WWE 2k17 Review

A solid installment of the game that improves on many facets, but lacks a certain polish.

For any of you that know anything about me, I freakin’ love professional wrestling. More importantly, I love WWE because that is the marque name when it comes to “sports entertainment.” For years, I’ve bought wrestling games and loved every second of it. This year is simply no different. WWE 2k17 is a solid overall game that has a lot to offer any wrestling fan.

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Unless no one is looking...
Unless no one is looking…
As solid as a Phenonemal Forearm

I absolutely love the controls of this game. The game feels smooth, and flows nicely, as if you’re actually Finn Balor taking on Seth Rollins for the WWE Championship (you can’t recreate the Universal Championship match at Summerslam this year, because the Universal title doesn’t exist in the standard game. More on that in a bit…). The reversals feel realistic, the kick-outs feel more natural, and taunting even got an overhaul… It no longer strictly increases your percentage towards a signature or finishing maneuver, which saves me from taunting countless times as my opponent recovers.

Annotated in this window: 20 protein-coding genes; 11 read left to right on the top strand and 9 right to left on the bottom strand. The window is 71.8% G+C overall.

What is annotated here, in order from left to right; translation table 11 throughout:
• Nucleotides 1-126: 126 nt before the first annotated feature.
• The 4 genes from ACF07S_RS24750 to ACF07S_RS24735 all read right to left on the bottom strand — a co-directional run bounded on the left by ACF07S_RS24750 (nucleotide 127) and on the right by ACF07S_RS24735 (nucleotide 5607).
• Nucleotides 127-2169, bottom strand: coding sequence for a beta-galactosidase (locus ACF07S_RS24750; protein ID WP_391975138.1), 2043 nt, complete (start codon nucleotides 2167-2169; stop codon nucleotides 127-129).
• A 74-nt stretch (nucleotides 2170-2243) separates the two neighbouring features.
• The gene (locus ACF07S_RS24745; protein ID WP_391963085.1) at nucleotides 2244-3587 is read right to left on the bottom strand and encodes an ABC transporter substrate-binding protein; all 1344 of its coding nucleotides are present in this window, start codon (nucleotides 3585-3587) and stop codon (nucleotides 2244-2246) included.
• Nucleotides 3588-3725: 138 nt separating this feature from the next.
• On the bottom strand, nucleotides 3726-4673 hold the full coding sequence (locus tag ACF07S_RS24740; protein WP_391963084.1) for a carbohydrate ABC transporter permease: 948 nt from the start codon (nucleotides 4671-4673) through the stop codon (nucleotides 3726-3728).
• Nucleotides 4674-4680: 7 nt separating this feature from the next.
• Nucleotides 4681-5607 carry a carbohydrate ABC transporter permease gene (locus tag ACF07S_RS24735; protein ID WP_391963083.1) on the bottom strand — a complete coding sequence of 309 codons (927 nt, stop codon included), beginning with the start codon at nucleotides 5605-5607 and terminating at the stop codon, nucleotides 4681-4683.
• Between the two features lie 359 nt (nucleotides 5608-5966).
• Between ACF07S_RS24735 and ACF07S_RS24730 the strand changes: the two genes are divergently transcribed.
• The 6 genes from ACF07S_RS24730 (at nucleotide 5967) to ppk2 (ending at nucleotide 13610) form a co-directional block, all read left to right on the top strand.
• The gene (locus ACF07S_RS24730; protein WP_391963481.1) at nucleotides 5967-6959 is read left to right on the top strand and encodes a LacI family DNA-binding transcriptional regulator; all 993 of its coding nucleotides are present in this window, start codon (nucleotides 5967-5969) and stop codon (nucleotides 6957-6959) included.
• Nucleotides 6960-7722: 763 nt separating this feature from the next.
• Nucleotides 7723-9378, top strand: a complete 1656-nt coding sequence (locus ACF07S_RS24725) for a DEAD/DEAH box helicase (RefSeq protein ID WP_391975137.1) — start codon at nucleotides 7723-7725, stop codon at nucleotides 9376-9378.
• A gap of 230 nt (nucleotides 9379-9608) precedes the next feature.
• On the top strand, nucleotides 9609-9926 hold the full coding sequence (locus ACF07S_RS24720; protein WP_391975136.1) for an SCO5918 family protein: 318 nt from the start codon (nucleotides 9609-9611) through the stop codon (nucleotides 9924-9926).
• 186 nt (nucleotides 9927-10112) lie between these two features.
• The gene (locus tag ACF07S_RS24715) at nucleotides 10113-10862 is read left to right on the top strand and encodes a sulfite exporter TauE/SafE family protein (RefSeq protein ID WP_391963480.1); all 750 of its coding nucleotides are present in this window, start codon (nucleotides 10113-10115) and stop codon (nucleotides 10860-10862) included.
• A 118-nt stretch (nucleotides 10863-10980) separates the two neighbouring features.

Purchase the WWE 2k17 NXT Edition while supplies last

That's a GORGEOUS powerslam
That’s a GORGEOUS powerslam